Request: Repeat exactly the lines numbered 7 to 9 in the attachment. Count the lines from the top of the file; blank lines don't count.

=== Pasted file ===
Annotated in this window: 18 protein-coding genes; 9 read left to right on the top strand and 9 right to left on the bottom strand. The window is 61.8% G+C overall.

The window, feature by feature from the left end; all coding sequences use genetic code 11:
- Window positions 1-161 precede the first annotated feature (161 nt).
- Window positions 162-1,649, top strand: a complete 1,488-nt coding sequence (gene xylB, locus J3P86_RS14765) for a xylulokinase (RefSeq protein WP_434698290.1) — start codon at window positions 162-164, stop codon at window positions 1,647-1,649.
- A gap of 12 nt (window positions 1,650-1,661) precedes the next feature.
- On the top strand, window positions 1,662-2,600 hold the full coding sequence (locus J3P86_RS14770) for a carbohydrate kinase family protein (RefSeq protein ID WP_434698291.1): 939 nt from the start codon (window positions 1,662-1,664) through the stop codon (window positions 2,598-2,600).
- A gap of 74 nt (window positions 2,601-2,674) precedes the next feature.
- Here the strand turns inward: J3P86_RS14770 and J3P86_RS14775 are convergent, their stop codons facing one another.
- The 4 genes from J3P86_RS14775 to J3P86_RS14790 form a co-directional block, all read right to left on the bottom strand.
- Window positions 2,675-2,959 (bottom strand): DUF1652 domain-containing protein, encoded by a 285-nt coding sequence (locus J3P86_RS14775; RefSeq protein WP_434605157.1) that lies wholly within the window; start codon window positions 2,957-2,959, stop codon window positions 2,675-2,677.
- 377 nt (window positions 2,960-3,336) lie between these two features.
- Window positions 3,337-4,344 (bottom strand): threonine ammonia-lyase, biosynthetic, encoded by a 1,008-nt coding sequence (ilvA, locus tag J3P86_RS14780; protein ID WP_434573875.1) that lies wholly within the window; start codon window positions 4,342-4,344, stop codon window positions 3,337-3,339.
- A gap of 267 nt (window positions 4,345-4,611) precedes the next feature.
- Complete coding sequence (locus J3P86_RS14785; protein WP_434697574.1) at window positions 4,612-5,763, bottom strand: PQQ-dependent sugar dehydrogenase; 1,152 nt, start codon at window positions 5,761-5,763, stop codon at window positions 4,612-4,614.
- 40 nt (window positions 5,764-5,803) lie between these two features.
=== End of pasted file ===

- A gap of 74 nt (window positions 2,601-2,674) precedes the next feature.
- Here the strand turns inward: J3P86_RS14770 and J3P86_RS14775 are convergent, their stop codons facing one another.
- The 4 genes from J3P86_RS14775 to J3P86_RS14790 form a co-directional block, all read right to left on the bottom strand.